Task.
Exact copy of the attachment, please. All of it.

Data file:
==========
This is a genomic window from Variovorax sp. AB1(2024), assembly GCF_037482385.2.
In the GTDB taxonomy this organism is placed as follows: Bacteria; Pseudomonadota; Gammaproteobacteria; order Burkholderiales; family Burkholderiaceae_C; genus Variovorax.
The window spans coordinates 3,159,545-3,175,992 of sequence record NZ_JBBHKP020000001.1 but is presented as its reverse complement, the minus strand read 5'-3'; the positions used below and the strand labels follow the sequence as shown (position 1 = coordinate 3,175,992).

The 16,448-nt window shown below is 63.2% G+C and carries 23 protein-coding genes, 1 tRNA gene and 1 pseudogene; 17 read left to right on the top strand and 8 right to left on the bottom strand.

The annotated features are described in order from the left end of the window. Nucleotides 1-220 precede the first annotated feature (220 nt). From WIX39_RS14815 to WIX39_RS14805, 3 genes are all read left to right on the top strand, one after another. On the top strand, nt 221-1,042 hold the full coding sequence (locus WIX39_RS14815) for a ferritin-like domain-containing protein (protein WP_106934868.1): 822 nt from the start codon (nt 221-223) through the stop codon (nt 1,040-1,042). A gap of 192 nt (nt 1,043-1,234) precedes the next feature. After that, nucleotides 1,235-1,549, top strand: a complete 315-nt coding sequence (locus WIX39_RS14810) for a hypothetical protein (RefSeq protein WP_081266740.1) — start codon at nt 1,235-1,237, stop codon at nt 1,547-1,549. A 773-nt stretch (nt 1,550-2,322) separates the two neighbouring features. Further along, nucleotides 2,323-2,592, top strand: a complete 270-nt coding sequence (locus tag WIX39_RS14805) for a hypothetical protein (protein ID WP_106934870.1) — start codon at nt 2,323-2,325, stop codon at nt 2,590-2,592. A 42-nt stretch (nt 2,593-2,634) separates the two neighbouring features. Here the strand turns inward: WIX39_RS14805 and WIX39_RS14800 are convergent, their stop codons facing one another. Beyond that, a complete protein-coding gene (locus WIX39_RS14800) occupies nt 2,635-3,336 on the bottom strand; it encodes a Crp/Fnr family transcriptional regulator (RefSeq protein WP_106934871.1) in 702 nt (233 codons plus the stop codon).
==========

This is a genomic window from Variovorax sp. AB1(2024), assembly GCF_037482385.2.
In the GTDB taxonomy this organism is placed as follows: Bacteria; Pseudomonadota; Gammaproteobacteria; order Burkholderiales; family Burkholderiaceae_C; genus Variovorax.
The window spans coordinates 3,159,545-3,175,992 of sequence record NZ_JBBHKP020000001.1 but is presented as its reverse complement, the minus strand read 5'-3'; the positions used below and the strand labels follow the sequence as shown (position 1 = coordinate 3,175,992).

The 16,448-nt window shown below is 63.2% G+C and carries 23 protein-coding genes, 1 tRNA gene and 1 pseudogene; 17 read left to right on the top strand and 8 right to left on the bottom strand.

The annotated features are described in order from the left end of the window. Nucleotides 1-220 precede the first annotated feature (220 nt). From WIX39_RS14815 to WIX39_RS14805, 3 genes are all read left to right on the top strand, one after another. On the top strand, nt 221-1,042 hold the full coding sequence (locus WIX39_RS14815) for a ferritin-like domain-containing protein (protein WP_106934868.1): 822 nt from the start codon (nt 221-223) through the stop codon (nt 1,040-1,042). A gap of 192 nt (nt 1,043-1,234) precedes the next feature. After that, nucleotides 1,235-1,549, top strand: a complete 315-nt coding sequence (locus WIX39_RS14810) for a hypothetical protein (RefSeq protein WP_081266740.1) — start codon at nt 1,235-1,237, stop codon at nt 1,547-1,549. A 773-nt stretch (nt 1,550-2,322) separates the two neighbouring features. Further along, nucleotides 2,323-2,592, top strand: a complete 270-nt coding sequence (locus tag WIX39_RS14805) for a hypothetical protein (protein ID WP_106934870.1) — start codon at nt 2,323-2,325, stop codon at nt 2,590-2,592. A 42-nt stretch (nt 2,593-2,634) separates the two neighbouring features. Here the strand turns inward: WIX39_RS14805 and WIX39_RS14800 are convergent, their stop codons facing one another. Beyond that, a complete protein-coding gene (locus WIX39_RS14800) occupies nt 2,635-3,336 on the bottom strand; it encodes a Crp/Fnr family transcriptional regulator (RefSeq protein WP_106934871.1) in 702 nt (233 codons plus the stop codon).